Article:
Gynecology and Reproductive Endocrinology

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Short Communication - Gynecology and Reproductive Endocrinology (2021) Volume 5, Issue 1

Peripartum cardiomyopathy co-existing with severe preeclampsia complicated by AKI

 Introduction: Peripartum cardiomyopathy (PPCM) is a type of dilated cardiomyopathy presenting with heart failure secondary to left ventricle (LV) systolic dysfunction towards the end of pregnancy or in the puerperium, where no other cause of heart failure is found. The incidence of PPCM is around 1 in 2000. It is seen in 2-68% parturient with preeclampsia, but the reason is not known. Acute kidney injury(AKI) in pregnancy is a clinical challenge with significant morbidity and mortality. Studies suggest 1,5-2% incidence of AKI in preeclampsia. Managing PPCM with severe preeclampsia is very challenging and needs combined effort of cardiologist, obstetrician, intensivist, anaesthesiologist, and neonatologist.

Case Report: We present a case of a 34year old woman at 35weeks post IUI pregnancy who presented with severe preeclampsia and pulmonary oedema. Investigations revealed multiorgan involvement and patient was managed in intensive care unit. Supportive management was done with a multidisciplinary approach. Echocardiography showed moderate LV systolic dysfunction and ejection fraction of around 35%, thus suggesting PPCM. Antepartum fetal surveillance was done throughout her stay. On 10th day of admission, she went into labour. She developed acute respiratory distress with anuria and was diagnosed as acute LVF. Emergency LSCS was done under general anaesthesia with cardiac monitoring. A 1.9kg IUGR female baby was delivered. Patient was kept under mechanical ventilation postoperatively. She developed cardiogenic shock but resuscitated. Haemodialysis was done to improve renal function. Gradually she improved clinically and was discharged on 10th post-operative day.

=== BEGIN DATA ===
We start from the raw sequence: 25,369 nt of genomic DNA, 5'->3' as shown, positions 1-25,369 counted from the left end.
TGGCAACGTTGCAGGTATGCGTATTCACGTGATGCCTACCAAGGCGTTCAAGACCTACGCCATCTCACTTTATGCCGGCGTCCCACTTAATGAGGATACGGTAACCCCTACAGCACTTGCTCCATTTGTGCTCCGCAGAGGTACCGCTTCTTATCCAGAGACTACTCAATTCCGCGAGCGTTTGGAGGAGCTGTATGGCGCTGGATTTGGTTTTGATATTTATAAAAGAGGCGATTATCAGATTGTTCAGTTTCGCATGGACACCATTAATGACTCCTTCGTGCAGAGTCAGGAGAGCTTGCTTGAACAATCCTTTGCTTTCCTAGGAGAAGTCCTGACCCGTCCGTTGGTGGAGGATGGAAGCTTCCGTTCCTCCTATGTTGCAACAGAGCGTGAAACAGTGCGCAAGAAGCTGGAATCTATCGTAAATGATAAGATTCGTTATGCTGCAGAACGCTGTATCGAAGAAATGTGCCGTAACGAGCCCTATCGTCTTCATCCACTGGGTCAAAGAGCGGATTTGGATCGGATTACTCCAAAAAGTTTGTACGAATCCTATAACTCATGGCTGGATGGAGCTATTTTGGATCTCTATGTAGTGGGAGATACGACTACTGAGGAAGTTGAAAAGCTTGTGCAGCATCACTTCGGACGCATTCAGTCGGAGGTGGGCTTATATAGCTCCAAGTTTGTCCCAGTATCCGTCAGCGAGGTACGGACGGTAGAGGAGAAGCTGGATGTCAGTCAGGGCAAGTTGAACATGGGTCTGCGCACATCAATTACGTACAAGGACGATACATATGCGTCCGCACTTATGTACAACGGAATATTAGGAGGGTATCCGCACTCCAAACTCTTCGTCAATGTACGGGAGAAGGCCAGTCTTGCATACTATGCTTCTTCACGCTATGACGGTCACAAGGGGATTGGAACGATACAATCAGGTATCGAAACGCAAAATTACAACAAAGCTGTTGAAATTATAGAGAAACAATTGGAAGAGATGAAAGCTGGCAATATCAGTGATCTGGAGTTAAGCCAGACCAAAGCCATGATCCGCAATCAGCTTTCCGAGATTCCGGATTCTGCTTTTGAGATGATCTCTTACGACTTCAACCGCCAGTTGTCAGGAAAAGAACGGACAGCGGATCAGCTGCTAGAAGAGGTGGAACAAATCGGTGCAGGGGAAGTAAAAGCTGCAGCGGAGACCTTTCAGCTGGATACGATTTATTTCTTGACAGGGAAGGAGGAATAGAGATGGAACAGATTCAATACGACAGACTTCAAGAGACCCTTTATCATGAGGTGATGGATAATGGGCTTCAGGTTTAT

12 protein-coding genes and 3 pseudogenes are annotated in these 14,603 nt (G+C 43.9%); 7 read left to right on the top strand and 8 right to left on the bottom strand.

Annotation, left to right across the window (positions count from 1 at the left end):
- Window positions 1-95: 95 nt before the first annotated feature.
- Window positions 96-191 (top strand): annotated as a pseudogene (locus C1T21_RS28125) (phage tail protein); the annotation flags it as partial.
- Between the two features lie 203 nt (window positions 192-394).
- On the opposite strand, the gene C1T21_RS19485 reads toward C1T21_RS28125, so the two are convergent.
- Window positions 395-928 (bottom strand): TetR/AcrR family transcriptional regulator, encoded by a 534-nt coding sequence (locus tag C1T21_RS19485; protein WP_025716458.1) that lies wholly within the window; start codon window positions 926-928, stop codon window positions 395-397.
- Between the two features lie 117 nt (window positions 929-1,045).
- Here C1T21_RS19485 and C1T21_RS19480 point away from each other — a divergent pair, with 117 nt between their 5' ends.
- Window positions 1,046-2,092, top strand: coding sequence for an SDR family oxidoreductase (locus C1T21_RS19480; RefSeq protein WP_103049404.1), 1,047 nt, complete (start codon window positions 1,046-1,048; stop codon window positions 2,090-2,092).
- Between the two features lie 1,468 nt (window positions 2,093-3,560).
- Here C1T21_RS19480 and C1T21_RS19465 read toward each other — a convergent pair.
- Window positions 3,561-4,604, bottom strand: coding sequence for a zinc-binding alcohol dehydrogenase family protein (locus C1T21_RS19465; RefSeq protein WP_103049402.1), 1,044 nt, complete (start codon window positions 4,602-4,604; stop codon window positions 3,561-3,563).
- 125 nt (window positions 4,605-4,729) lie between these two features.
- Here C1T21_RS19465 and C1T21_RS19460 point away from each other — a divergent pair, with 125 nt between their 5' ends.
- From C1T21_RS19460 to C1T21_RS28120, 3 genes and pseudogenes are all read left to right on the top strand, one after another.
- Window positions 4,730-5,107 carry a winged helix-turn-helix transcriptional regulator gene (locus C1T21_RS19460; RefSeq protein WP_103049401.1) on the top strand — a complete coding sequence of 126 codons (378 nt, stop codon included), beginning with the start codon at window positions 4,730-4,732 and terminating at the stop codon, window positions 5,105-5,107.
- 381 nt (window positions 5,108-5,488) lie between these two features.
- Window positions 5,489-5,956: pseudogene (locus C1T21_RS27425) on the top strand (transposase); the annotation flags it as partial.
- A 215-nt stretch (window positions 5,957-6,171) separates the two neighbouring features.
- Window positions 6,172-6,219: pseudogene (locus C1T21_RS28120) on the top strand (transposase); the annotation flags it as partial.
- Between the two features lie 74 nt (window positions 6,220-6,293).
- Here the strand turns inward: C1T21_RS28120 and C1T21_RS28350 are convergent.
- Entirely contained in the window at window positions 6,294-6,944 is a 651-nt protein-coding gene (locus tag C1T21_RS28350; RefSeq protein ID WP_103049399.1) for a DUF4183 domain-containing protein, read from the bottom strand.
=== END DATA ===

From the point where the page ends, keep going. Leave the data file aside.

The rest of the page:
Conclusion: A high index of suspicion is required to diagnose PPCM, especially in cases of preeclampsia as it is difficult to diagnose whether the patient with dyspnea or oedema has heart failure. Early diagnosis and treatment may prevent or lessen symptoms of PPCM and improve maternal and fetal outcomes. A cardiac evaluation is very much necessary even in slightest suspicion in these cases

Author(s): Himleena Gautam

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